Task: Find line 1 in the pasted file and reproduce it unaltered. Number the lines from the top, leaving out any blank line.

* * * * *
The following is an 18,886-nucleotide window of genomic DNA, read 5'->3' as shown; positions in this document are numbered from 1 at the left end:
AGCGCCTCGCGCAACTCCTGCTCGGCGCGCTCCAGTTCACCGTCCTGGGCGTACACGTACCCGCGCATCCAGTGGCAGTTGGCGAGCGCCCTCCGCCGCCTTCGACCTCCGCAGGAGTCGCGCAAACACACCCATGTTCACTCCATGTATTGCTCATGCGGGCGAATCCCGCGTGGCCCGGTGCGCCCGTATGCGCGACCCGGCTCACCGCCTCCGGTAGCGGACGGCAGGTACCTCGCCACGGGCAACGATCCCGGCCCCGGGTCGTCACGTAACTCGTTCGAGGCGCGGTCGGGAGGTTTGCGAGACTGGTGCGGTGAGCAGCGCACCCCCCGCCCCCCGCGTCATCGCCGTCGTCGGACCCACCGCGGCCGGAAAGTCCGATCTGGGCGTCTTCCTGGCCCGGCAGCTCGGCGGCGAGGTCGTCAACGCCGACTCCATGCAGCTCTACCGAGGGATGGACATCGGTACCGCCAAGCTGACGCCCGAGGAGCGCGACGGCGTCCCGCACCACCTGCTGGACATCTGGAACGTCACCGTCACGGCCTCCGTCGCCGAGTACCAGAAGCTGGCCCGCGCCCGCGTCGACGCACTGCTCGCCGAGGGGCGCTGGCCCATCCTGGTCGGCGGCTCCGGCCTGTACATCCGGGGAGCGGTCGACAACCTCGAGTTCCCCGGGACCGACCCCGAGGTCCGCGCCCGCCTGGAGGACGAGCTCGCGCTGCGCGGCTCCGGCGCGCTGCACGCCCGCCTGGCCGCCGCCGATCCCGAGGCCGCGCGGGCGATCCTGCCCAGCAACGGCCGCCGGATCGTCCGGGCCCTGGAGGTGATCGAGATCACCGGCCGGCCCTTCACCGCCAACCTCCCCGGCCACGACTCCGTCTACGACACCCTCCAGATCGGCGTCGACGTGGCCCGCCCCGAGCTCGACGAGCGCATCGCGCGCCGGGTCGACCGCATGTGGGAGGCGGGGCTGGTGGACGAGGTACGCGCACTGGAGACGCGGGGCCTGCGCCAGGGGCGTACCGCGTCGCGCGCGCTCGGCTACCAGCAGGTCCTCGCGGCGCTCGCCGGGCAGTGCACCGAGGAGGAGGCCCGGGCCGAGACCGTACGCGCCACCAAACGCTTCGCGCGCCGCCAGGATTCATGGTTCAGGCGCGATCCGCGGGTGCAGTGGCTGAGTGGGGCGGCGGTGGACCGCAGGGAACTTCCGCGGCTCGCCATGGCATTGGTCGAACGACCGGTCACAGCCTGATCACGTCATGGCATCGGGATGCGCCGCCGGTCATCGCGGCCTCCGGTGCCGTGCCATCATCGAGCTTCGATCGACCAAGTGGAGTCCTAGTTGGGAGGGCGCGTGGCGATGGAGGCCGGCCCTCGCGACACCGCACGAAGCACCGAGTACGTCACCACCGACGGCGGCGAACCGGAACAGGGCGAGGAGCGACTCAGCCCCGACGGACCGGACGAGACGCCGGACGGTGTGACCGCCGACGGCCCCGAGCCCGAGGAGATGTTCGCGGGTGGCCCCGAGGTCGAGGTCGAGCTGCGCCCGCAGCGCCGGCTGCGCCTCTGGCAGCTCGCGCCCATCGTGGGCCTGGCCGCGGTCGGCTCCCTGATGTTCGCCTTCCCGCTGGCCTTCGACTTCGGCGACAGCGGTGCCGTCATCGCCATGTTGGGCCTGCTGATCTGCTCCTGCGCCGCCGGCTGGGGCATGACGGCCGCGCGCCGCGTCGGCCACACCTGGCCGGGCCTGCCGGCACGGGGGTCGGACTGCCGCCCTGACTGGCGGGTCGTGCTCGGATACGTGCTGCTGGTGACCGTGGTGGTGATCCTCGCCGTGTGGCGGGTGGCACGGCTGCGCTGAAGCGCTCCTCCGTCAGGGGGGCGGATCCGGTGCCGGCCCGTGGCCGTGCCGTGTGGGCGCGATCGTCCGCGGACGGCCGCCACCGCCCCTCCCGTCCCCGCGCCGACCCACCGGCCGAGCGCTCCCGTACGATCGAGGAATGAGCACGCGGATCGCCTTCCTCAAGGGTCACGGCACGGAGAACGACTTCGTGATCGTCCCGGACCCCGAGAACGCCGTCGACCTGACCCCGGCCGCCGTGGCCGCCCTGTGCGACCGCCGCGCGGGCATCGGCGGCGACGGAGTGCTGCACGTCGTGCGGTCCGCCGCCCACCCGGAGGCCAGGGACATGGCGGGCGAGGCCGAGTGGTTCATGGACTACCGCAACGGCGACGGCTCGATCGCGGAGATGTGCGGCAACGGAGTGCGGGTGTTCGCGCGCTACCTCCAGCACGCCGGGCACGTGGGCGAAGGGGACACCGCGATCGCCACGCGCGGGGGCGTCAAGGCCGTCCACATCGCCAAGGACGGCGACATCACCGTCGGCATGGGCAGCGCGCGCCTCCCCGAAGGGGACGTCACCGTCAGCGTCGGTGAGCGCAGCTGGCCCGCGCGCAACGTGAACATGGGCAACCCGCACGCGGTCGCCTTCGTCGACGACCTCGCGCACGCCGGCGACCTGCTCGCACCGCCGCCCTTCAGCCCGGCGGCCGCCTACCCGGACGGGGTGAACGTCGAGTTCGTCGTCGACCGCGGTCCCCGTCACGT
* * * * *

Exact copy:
The following is an 18,886-nucleotide window of genomic DNA, read 5'->3' as shown; positions in this document are numbered from 1 at the left end: